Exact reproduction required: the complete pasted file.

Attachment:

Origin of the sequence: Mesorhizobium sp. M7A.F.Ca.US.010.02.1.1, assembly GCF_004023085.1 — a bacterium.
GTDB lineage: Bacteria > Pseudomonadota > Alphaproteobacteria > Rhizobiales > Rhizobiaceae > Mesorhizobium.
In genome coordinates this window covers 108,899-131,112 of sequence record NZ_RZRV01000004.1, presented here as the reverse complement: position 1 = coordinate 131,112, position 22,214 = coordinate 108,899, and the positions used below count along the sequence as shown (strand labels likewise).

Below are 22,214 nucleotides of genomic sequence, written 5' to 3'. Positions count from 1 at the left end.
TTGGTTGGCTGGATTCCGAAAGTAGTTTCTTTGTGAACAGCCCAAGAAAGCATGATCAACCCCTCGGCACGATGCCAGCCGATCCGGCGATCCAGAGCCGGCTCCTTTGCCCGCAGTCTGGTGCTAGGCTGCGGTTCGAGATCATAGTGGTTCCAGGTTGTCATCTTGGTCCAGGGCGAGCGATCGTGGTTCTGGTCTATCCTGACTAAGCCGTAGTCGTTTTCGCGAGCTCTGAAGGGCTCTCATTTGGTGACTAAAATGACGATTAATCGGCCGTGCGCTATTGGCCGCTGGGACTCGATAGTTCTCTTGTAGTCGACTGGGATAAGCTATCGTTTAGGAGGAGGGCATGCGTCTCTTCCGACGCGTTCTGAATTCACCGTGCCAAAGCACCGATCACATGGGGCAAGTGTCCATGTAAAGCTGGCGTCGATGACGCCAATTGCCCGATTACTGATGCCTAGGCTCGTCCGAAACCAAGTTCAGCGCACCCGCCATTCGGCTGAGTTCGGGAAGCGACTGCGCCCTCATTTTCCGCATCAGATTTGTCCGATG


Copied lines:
Origin of the sequence: Mesorhizobium sp. M7A.F.Ca.US.010.02.1.1, assembly GCF_004023085.1 — a bacterium.
GTDB lineage: Bacteria > Pseudomonadota > Alphaproteobacteria > Rhizobiales > Rhizobiaceae > Mesorhizobium.
In genome coordinates this window covers 108,899-131,112 of sequence record NZ_RZRV01000004.1, presented here as the reverse complement: position 1 = coordinate 131,112, position 22,214 = coordinate 108,899, and the positions used below count along the sequence as shown (strand labels likewise).

Below are 22,214 nucleotides of genomic sequence, written 5' to 3'. Positions count from 1 at the left end.
TTGGTTGGCTGGATTCCGAAAGTAGTTTCTTTGTGAACAGCCCAAGAAAGCATGATCAACCCCTCGGCACGATGCCAGCCGATCCGGCGATCCAGAGCCGGCTCCTTTGCCCGCAGTCTGGTGCTAGGCTGCGGTTCGAGATCATAGTGGTTCCAGGTTGTCATCTTGGTCCAGGGCGAGCGATCGTGGTTCTGGTCTATCCTGACTAAGCCGTAGTCGTTTTCGCGAGCTCTGAAGGGCTCTCATTTGGTGACTAAAATGACGATTAATCGGCCGTGCGCTATTGGCCGCTGGGACTCGATAGTTCTCTTGTAGTCGACTGGGATAAGCTATCGTTTAGGAGGAGGGCATGCGTCTCTTCCGACGCGTTCTGAATTCACCGTGCCAAAGCACCGATCACATGGGGCAAGTGTCCATGTAAAGCTGGCGTCGATGACGCCAATTGCCCGATTACTGATGCCTAGGCTCGTCCGAAACCAAGTTCAGCGCACCCGCCATTCGGCTGAGTTCGGGAAGCGACTGCGCCCTCATTTTCCGCATCAGATTTGTCCGATG